Conservative Party to select candidates by religion
Mr Fealty observed unequivocally that the Conservative-Ulster Unionists (or whatever they are to be called) are ‘seeking Catholics and women as candidates’. His source of information was no less than Owen Paterson MP, the Shadow Secretary of State for Northern Ireland, and Marion Little, described as the ‘Battleground Director’ for the UK.
For the Conservative Party to discriminate on the basis of a candidate’s religion is a most profoundly un-Conservative action, and one which runs quite counter to its own aspiration to ‘modernise’. Indeed, such an overt discrimination is taking the Party back to the 18th century, to the days when patriotism and loyalty to the Crown were discerned through a member's expressed religious adherence. The Conservative Party (as a post-19th-century construct) has never discriminated against Protestants or Anglicans as it now proposes to do - even though it is itself no longer either particularly Anglican or remotely Protestant.
Cranmer does not have time this morning to expound the history of the Party, and how its Whig and Tory roots fused to de-emphasise religious polarities while adopting the via media of the Church of England – a soft Protestantism embracing Anglo-Catholicism and eventually becoming attractive to Roman Catholics. It has been a long and complex process.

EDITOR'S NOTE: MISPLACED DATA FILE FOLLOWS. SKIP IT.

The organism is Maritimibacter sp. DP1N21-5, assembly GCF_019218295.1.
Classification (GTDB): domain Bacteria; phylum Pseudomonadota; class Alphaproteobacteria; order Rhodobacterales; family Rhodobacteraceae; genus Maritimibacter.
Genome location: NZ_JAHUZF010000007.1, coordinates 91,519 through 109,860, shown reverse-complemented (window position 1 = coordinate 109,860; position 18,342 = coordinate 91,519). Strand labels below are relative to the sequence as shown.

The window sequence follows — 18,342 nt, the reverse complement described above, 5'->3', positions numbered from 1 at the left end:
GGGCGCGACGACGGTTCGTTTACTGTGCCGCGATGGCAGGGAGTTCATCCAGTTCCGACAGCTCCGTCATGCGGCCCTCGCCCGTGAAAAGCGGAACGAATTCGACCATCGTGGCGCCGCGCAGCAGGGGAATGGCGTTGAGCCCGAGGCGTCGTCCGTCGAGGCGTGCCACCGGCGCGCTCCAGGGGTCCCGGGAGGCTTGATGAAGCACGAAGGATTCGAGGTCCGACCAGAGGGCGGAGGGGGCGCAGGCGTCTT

But Cranmer does wish his readers and communicants to observe this:
The Conservatives in Scotland are prioritising Scots, women, the disabled, gay and ethnic minorities.
The Conservatives in Wales are prioritising the Welsh, women, the disabled, gay and ethnic minorities.
The Conservatives in Northern Ireland are prioritising the Irish, women and Roman Catholics.
The Conservatives in England are prioritising women, the disabled, gay and ethnic minorities.
He shall leave it to his intelligent and discerning readers and communicants to see what the Conservative Party is actively discriminating against.
And intelligent and loyal Conservative Roman Catholics like Edward Leigh wonder why it is left to him and his co-religionists to articulate on behalf of the Established Church of England.